The statistics speak for themselves – and it’s only becoming harder to ignore the headlines’ shouty predictions that almost half of us will develop cancer during our lifetimes. But despite this and the range of coverage and discussion dedicated to this umbrella of diseases, it’s not something you ever imagine happening to you – or a friend. So how are you meant to react when it does?
This became my dilemma in 2011, as I found myself with Hodgkin Lymphoma at the age of 15. Lymphoma is a blood cancer with symptoms including night sweats, breathlessness and a lump in the neck, and although Hodgkin only forms 1% of all UK cancer cases, it’s one of the most common in young adults. During my five months of chemotherapy and steroids, I learned that adopting a positive attitude is helpful, but also that cancer is complicated business with over 200 different types, an array of treatment plans, and every patient responding differently, both physically and mentally. However, there are some general pieces of advice that should help you to navigate when you’re trying to figure out how to deal with a friend’s diagnosis. 1. Remember they’re still them, and your friendship is still your friendship. Granted, cancer barges into lives and disrupts a lot in its wake, but it doesn’t have to disrupt everything in its wake. At first, it might be natural to feel a little awkward or unsure of the right thing to say, but try to cast that to one side. Instead, realise you’ve never felt awkward or unsure of the right thing to say during all your previous post-night-out debriefs, girl-power pep talks or entire weekends bingeing on Netflix, the comfortable silence only broken by the sound of you working through your combined body weight of Domino’s pizza. (Picture: Ella Byworth for Metro.co.uk) 2. Don’t remove yourself from their life for fear of doing the wrong thing. Cancer can get rid of, even temporarily, plenty of things – hair, confidence, the ability to look to the future worry-free – so don’t add yourself to the list. This is a time where your support is probably going to be appreciated the most, so never be afraid to show it. 3. Try to find the right balance. You should remember point one – don’t make things feel forced or pressured, but bear in mind that their perspectives may have altered a little. Facing an illness like this means your friend is bound to reassess various elements of life, so they might consider some issues trivial by comparison. However, it’s likely that they’ll be spending so much time in the new territory of a medical environment, so will simultaneously welcome more light-hearted topics of discussion. It means a lot to ask how they’re doing and complete little acts of kindness, and of course you’re still entitled to a moan or three about another disastrous date or your summer diet plans accelerating out of the window quicker than it takes you to get to the fridge. But just remember that they’re going through something worse. (Picture: Ella Byworth for Metro.co.uk) 4. Slot into their new routine. It’s productive to make plans – as well as showing you care, it breaks up the routine of hospital, which, let’s face it, often means horrible side-effects at worst, and uninspiring monotony at best. Whether they can manage a weekend away, afternoon tea in a pretty place, or an 11am cuppa accompanied by Holly and Phil, it all makes a difference. But make it clear that you don’t mind if they have to cancel or aren’t the liveliest conversationalists – responses to treatment can be unpredictable.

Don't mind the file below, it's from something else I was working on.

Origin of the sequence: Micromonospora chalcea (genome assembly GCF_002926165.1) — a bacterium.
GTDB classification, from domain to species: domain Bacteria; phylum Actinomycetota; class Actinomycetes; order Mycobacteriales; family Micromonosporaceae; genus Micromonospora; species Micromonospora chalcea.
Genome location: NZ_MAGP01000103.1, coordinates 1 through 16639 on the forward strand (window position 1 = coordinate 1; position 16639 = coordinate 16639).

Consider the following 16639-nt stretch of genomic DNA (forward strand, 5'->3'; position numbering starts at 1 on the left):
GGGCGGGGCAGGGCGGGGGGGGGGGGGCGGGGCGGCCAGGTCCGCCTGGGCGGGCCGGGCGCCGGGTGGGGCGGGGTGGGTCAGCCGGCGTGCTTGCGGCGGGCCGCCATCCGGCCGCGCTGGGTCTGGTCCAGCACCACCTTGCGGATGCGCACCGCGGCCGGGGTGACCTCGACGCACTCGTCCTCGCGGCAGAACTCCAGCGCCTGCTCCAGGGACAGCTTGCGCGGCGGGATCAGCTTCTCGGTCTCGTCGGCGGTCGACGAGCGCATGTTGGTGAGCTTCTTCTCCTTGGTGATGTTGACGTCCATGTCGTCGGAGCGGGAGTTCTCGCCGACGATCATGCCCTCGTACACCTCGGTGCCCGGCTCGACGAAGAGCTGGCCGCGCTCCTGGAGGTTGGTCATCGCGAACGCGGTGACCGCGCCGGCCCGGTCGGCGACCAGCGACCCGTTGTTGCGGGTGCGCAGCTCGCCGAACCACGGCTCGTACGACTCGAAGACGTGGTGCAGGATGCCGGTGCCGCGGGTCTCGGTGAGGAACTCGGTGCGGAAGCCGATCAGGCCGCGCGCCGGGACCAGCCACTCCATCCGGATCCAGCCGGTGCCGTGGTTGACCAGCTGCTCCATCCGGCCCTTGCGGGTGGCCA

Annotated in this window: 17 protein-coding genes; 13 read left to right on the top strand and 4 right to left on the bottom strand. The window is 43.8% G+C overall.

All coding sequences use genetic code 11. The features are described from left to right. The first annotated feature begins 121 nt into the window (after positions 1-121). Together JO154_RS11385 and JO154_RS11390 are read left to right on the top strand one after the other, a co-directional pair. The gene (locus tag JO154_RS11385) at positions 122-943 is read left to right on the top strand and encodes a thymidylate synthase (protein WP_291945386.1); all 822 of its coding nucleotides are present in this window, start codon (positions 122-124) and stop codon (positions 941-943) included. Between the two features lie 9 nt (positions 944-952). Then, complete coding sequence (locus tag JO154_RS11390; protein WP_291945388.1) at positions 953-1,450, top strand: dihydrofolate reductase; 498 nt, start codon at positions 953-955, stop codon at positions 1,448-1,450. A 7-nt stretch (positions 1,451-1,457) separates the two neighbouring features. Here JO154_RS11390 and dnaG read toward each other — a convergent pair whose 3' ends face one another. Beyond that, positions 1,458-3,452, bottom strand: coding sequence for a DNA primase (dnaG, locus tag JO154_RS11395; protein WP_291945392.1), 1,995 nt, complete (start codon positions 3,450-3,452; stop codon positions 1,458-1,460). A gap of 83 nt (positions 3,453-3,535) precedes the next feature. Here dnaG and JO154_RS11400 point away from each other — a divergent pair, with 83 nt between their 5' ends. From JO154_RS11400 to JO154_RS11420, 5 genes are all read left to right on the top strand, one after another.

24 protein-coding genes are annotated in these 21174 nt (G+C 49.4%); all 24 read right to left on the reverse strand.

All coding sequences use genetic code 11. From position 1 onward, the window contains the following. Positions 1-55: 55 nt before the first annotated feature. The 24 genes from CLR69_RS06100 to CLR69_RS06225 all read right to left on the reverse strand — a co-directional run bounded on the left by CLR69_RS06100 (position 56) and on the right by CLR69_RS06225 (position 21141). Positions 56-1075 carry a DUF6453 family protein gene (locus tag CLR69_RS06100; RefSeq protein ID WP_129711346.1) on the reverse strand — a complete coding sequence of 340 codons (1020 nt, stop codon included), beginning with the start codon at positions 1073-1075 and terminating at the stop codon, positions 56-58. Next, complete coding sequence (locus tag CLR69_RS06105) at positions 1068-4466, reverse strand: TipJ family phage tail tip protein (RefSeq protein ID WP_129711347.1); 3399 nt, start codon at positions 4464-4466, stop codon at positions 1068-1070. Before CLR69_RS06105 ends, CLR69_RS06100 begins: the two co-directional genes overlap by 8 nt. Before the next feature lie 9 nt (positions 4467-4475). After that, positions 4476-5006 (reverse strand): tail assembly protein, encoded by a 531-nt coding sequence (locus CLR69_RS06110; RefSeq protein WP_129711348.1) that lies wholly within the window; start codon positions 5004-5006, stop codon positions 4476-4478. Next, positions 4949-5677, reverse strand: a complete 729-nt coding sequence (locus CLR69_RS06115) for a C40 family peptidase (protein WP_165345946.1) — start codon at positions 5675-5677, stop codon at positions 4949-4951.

5. Put yourself in your friend’s shoes. Even if they always looked at home in Louboutins (or Louboutin knock-offs, we’re not judging) while you can just about stay in a straight line in a pair of Converse, what they’re going through should be at the forefront of your mind when you’re together. While you can’t pretend to know exactly how they’re feeling – during treatment, I only knew other teenagers with cancer from hospital or charity groups – you haven’t lost the ability to empathise. And this period of life is one where empathy is a trait you really want to keep close.